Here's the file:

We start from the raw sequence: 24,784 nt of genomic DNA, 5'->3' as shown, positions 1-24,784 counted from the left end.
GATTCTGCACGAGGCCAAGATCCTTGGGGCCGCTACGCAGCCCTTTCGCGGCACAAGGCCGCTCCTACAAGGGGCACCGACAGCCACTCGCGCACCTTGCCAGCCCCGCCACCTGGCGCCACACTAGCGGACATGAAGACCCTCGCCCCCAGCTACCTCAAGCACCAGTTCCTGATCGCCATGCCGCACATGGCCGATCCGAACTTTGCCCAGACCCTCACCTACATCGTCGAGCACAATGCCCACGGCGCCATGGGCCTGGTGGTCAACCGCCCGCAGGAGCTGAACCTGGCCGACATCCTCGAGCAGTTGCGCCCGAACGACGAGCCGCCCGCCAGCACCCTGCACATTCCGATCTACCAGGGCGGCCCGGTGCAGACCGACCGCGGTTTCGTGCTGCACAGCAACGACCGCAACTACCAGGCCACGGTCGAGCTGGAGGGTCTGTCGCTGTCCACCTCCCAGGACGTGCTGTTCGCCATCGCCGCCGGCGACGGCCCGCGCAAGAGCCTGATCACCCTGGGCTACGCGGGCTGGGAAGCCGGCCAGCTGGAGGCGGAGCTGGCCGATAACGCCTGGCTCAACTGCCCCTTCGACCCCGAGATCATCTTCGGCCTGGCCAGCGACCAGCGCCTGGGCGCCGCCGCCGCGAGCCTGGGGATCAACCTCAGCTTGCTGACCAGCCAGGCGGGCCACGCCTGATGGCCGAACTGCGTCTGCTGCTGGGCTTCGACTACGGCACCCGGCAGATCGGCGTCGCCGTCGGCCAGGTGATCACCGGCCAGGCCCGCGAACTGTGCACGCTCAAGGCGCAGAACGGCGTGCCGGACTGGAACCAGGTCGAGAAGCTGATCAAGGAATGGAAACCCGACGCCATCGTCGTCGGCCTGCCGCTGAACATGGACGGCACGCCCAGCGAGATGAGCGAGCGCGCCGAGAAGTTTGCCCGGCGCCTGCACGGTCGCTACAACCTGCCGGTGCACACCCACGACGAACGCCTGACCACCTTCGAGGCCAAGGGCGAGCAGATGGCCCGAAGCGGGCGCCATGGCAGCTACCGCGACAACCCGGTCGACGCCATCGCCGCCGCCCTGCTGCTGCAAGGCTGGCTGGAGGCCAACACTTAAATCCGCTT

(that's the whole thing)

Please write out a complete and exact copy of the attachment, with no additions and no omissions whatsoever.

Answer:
We start from the raw sequence: 24,784 nt of genomic DNA, 5'->3' as shown, positions 1-24,784 counted from the left end.
GATTCTGCACGAGGCCAAGATCCTTGGGGCCGCTACGCAGCCCTTTCGCGGCACAAGGCCGCTCCTACAAGGGGCACCGACAGCCACTCGCGCACCTTGCCAGCCCCGCCACCTGGCGCCACACTAGCGGACATGAAGACCCTCGCCCCCAGCTACCTCAAGCACCAGTTCCTGATCGCCATGCCGCACATGGCCGATCCGAACTTTGCCCAGACCCTCACCTACATCGTCGAGCACAATGCCCACGGCGCCATGGGCCTGGTGGTCAACCGCCCGCAGGAGCTGAACCTGGCCGACATCCTCGAGCAGTTGCGCCCGAACGACGAGCCGCCCGCCAGCACCCTGCACATTCCGATCTACCAGGGCGGCCCGGTGCAGACCGACCGCGGTTTCGTGCTGCACAGCAACGACCGCAACTACCAGGCCACGGTCGAGCTGGAGGGTCTGTCGCTGTCCACCTCCCAGGACGTGCTGTTCGCCATCGCCGCCGGCGACGGCCCGCGCAAGAGCCTGATCACCCTGGGCTACGCGGGCTGGGAAGCCGGCCAGCTGGAGGCGGAGCTGGCCGATAACGCCTGGCTCAACTGCCCCTTCGACCCCGAGATCATCTTCGGCCTGGCCAGCGACCAGCGCCTGGGCGCCGCCGCCGCGAGCCTGGGGATCAACCTCAGCTTGCTGACCAGCCAGGCGGGCCACGCCTGATGGCCGAACTGCGTCTGCTGCTGGGCTTCGACTACGGCACCCGGCAGATCGGCGTCGCCGTCGGCCAGGTGATCACCGGCCAGGCCCGCGAACTGTGCACGCTCAAGGCGCAGAACGGCGTGCCGGACTGGAACCAGGTCGAGAAGCTGATCAAGGAATGGAAACCCGACGCCATCGTCGTCGGCCTGCCGCTGAACATGGACGGCACGCCCAGCGAGATGAGCGAGCGCGCCGAGAAGTTTGCCCGGCGCCTGCACGGTCGCTACAACCTGCCGGTGCACACCCACGACGAACGCCTGACCACCTTCGAGGCCAAGGGCGAGCAGATGGCCCGAAGCGGGCGCCATGGCAGCTACCGCGACAACCCGGTCGACGCCATCGCCGCCGCCCTGCTGCTGCAAGGCTGGCTGGAGGCCAACACTTAAATCCGCTT